Ed versus EdTech
Last registered on May 17, 2019


Trial Information
General Information
Ed versus EdTech
Initial registration date
June 14, 2018
Last updated
May 17, 2019 12:52 PM EDT

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Primary Investigator
Freeman Spogli Institute for International Studies, Stanford University
Other Primary Investigator(s)
PI Affiliation
Stanford University
PI Affiliation
Stanford University
PI Affiliation
University of California at Santa Cruz
Additional Trial Information
On going
Start date
End date
Secondary IDs
Computer assisted learning (CAL), online courses, MOOCs, and other forms of educational technology have been touted as revolutionizing the way in which students are educated. Of particular importance is the question of whether technology-based interventions can improve education for disadvantaged populations. Although EdTech is being rapidly deployed throughout the developed and developing world there is limited evidence on whether and how it affects academic outcomes. Ultimately, it is important to determine if EdTech has net effects relative to other, more traditional forms of instruction and learning. The purpose of our study is to examine whether and why CAL has a positive impact on student achievement in general but also relative to more traditional forms of supplemental learning (such as pencil and paper workbooks). To fulfill this purpose, we conduct an RCT involving more than 4,000 fourth to sixth grade schoolchildren that are boarding in 130 schools in rural China. The RCT includes three treatment arms: a supplemental CAL arm, a traditional supplemental learning (pencil and paper workbooks) arm, and a control arm. The supplemental learning offered by the first two treatment arms is the same in terms of time and content. The traditional supplemental learning arm serves as an additional comparison group (in addition to the control arm) to the supplemental CAL arm. With this design, we can estimate the effect of supplemental learning (CAL or workbook) in addition to the net effect of CAL (versus traditional learning) on student outcomes. Thus, we can test whether it is the “Ed” or the “Tech” in “EdTech” that makes a difference.
External Link(s)
Registration Citation
Fairlie, Robert et al. 2019. "Ed versus EdTech." AEA RCT Registry. May 17. https://www.socialscienceregistry.org/trials/3086/history/46678
Experimental Details
Intervention Start Date
Intervention End Date
Primary Outcomes
Primary Outcomes (end points)
Student math achievement on 35 minute exam during endline survey
Primary Outcomes (explanation)
Secondary Outcomes
Secondary Outcomes (end points)
Please see the pre-analysis plan document
Secondary Outcomes (explanation)
Please see the pre-analysis plan document
Experimental Design
Experimental Design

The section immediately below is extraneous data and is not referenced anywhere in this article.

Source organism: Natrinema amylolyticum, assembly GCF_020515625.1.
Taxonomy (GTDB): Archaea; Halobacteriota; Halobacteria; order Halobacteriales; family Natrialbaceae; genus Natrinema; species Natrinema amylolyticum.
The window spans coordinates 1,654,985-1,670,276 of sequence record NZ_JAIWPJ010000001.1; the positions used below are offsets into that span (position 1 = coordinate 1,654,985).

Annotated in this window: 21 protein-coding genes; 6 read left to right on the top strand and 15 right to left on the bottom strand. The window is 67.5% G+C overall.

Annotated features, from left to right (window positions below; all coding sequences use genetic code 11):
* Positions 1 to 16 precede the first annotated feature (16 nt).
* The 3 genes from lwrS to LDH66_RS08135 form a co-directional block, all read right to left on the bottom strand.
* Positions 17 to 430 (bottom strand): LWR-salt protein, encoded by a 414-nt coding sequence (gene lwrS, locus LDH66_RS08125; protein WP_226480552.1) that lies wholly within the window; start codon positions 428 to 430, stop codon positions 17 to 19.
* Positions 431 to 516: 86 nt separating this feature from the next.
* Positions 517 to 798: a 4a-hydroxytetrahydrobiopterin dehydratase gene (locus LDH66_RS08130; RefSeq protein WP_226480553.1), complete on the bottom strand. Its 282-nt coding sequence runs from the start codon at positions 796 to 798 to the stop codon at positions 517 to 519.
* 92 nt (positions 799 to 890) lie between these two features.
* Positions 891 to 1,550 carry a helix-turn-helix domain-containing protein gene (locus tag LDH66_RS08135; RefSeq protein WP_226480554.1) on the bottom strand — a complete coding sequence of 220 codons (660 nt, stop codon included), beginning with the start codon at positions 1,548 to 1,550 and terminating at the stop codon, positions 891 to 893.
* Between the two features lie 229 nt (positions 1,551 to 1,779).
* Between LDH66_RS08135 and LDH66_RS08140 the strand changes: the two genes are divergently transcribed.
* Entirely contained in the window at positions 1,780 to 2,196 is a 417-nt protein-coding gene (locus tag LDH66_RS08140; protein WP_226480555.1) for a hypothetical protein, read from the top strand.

We designated each of 27 country-grades (9 counties and primary school grades 4-6) in our sample as strata or blocks. We then randomly allocated classes (one class per school-grade) within these strata to one of three different treatment conditions (T1 = Supplemental CAL, T2 = Supplemental Workbook, or C = Control):
A. Supplemental CAL (T1) 116 classes (in 88 schools)
B. Supplemental Workbook (T2) 118 classes (in 86 schools)
C. Control (C) 118 classes (in 85 schools)
Experimental Design Details
Not available
Randomization Method
Randomization done in office by a computer
Randomization Unit
Was the treatment clustered?
Experiment Characteristics
Sample size: planned number of clusters
352 classes
Sample size: planned number of observations
Approximately 4,000 students
Sample size (or number of clusters) by treatment arms
A. Supplemental CAL (T1) 116 classes (in 88 schools)
B. Supplemental Workbook (T2) 118 classes (in 86 schools)
C. Control (C) 118 classes (in 85 schools)
Minimum detectable effect size for main outcomes (accounting for sample design and clustering)
Power calculations were conducted before the beginning of the trial using Optimal Design software (Spybrook et al., 2009). We conservatively used the following parameters to estimate the sample size for the study: • Intraclass correlation coefficient (adjusted for county-grade fixed effects): 0.10 • Average number of boarding students per class: 11 • R-squared of 0.40 With alpha = 0.05 and beta = 0.8, we estimated that we would need 115 classes per treatment arm for a minimum detectable effect size (MDES) of 0.14 SDs. We expect to only lose a small amount of statistical power due to (low rates of) student attrition (from the start to the end of the school year). Using information from past large-scale surveys in rural primary schools in western China, we assume an attrition rate of approximately 5%.
IRB Name
Stanford University
IRB Approval Date
IRB Approval Number
Analysis Plan

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